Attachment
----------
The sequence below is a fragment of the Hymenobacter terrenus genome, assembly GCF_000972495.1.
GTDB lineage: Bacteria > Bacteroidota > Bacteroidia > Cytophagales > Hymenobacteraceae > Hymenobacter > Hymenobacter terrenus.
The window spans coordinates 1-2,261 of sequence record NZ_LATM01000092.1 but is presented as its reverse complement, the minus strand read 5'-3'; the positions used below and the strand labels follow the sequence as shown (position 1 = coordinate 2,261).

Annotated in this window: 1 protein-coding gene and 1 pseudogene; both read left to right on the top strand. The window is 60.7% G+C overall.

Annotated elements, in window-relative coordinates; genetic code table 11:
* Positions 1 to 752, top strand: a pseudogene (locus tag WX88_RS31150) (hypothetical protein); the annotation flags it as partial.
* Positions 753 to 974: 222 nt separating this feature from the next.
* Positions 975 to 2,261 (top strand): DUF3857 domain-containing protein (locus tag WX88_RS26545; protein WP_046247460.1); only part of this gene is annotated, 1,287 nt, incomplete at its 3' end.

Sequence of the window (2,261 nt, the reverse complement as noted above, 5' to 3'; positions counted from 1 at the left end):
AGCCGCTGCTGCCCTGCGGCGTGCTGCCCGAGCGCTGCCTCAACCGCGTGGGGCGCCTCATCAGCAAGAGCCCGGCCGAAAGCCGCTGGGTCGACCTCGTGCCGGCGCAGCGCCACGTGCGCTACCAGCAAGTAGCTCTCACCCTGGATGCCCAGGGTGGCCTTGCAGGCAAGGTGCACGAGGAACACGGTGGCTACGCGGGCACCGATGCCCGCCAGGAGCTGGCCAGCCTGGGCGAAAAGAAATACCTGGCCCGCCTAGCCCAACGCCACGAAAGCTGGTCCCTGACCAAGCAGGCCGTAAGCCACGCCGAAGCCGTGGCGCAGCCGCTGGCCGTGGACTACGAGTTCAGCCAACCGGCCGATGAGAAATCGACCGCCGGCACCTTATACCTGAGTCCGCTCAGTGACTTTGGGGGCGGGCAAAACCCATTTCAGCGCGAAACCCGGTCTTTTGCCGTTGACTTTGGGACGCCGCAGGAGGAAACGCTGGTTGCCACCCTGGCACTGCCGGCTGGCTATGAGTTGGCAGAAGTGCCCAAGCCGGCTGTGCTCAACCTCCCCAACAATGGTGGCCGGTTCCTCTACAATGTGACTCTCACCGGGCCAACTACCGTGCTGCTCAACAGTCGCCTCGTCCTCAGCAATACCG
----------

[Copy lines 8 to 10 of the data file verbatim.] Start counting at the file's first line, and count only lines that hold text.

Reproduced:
* Positions 975 to 2,261 (top strand): DUF3857 domain-containing protein (locus tag WX88_RS26545; protein WP_046247460.1); only part of this gene is annotated, 1,287 nt, incomplete at its 3' end.

Sequence of the window (2,261 nt, the reverse complement as noted above, 5' to 3'; positions counted from 1 at the left end):
AGCCGCTGCTGCCCTGCGGCGTGCTGCCCGAGCGCTGCCTCAACCGCGTGGGGCGCCTCATCAGCAAGAGCCCGGCCGAAAGCCGCTGGGTCGACCTCGTGCCGGCGCAGCGCCACGTGCGCTACCAGCAAGTAGCTCTCACCCTGGATGCCCAGGGTGGCCTTGCAGGCAAGGTGCACGAGGAACACGGTGGCTACGCGGGCACCGATGCCCGCCAGGAGCTGGCCAGCCTGGGCGAAAAGAAATACCTGGCCCGCCTAGCCCAACGCCACGAAAGCTGGTCCCTGACCAAGCAGGCCGTAAGCCACGCCGAAGCCGTGGCGCAGCCGCTGGCCGTGGACTACGAGTTCAGCCAACCGGCCGATGAGAAATCGACCGCCGGCACCTTATACCTGAGTCCGCTCAGTGACTTTGGGGGCGGGCAAAACCCATTTCAGCGCGAAACCCGGTCTTTTGCCGTTGACTTTGGGACGCCGCAGGAGGAAACGCTGGTTGCCACCCTGGCACTGCCGGCTGGCTATGAGTTGGCAGAAGTGCCCAAGCCGGCTGTGCTCAACCTCCCCAACAATGGTGGCCGGTTCCTCTACAATGTGACTCTCACCGGGCCAACTACCGTGCTGCTCAACAGTCGCCTCGTCCTCAGCAATACCG